Mice with genetic deletion of Hv1 are treated with high-fat diet (HFD) similar to wild-type (WT) mice. Body weight gain, adiposity, insulin sensitivity and gene expressions in both adipose tissue and liver were analyzed.

Results

Mice with genetic deletion of Hv1 display overt obesity with higher body weight gain and accumulation of adipose tissue compared with similarly HFD-treated WT. Hv1-deficient mice develop more glucose intolerance than WT, but no significant difference in insulin resistance, after fed with HFD. Deficiency of Hv1 results in a remarkable increase in epididymal adipocyte weight and size, while the gene expressions of proinflammatory factors and cytokines are obviously enhanced in the HFD-fed mice. Furthermore, the gene expression of Hv1 is increased in the HFD-fed mice, which is accompanied by the increase of NOX2 and NOX4. In addition, there is more severely diet-induced steatosis and inflammation in liver in KO mice.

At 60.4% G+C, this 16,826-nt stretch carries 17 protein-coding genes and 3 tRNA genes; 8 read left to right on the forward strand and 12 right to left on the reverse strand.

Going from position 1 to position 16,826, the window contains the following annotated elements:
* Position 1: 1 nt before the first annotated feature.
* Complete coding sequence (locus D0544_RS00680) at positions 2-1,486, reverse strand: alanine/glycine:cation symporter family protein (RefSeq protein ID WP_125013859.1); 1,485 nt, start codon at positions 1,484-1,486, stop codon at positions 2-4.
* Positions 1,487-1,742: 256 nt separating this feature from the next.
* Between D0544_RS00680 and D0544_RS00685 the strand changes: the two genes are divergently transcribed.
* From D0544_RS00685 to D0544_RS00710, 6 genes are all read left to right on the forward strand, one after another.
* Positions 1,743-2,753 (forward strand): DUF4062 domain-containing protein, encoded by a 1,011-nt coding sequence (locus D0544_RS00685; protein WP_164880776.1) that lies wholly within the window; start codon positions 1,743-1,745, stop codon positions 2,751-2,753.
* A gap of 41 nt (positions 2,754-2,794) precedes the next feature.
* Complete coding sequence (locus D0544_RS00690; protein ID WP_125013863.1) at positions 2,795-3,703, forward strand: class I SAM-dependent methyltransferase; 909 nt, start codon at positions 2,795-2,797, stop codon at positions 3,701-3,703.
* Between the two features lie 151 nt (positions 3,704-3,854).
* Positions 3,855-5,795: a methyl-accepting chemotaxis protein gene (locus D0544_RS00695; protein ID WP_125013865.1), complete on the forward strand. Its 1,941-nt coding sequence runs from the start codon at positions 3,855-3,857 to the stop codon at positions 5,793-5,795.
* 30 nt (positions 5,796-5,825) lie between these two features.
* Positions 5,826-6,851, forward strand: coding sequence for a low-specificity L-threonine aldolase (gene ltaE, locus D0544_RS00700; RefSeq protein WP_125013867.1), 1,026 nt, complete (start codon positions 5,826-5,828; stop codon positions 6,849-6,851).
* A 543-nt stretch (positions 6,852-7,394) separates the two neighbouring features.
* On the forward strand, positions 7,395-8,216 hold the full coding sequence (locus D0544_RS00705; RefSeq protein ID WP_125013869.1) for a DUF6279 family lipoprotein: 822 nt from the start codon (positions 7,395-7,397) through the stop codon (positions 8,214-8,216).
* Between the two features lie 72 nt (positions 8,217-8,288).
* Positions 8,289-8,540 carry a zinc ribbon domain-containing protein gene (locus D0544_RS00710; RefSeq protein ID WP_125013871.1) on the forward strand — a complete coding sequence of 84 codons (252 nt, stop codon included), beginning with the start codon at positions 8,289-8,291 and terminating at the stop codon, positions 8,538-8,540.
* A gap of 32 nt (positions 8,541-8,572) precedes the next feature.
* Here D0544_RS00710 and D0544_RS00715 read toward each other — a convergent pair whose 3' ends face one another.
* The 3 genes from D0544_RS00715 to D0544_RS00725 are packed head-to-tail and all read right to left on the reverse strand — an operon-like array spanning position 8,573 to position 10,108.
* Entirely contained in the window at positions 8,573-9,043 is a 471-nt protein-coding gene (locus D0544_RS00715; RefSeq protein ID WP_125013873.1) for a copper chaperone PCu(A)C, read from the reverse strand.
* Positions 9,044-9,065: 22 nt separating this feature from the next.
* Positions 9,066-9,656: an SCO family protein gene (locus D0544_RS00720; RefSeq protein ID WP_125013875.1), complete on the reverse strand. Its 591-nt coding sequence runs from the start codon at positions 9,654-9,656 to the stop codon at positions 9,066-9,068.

Conclusion

Our data demonstrated that lacking of Hv1 results in diet-induced obesity in mice through inflammation and hepatic steatosis. This study suggested that Hv1 acts as a positive regulator of metabolic homeostasis and a potential target for antiobesity drugs in therapy and may serve as an adaptive mechanism in cooperating with NOX to mediate reactive oxygen species for adipogenesis and insulin sensitivity.

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<![CDATA[Low-energy total diet replacement intervention in patients with type 2 diabetes mellitus and obesity treated with insulin: a randomized trial]]> https://www.researchpad.co/article/Ncff20266-a5ff-4287-b387-51d6cde913ea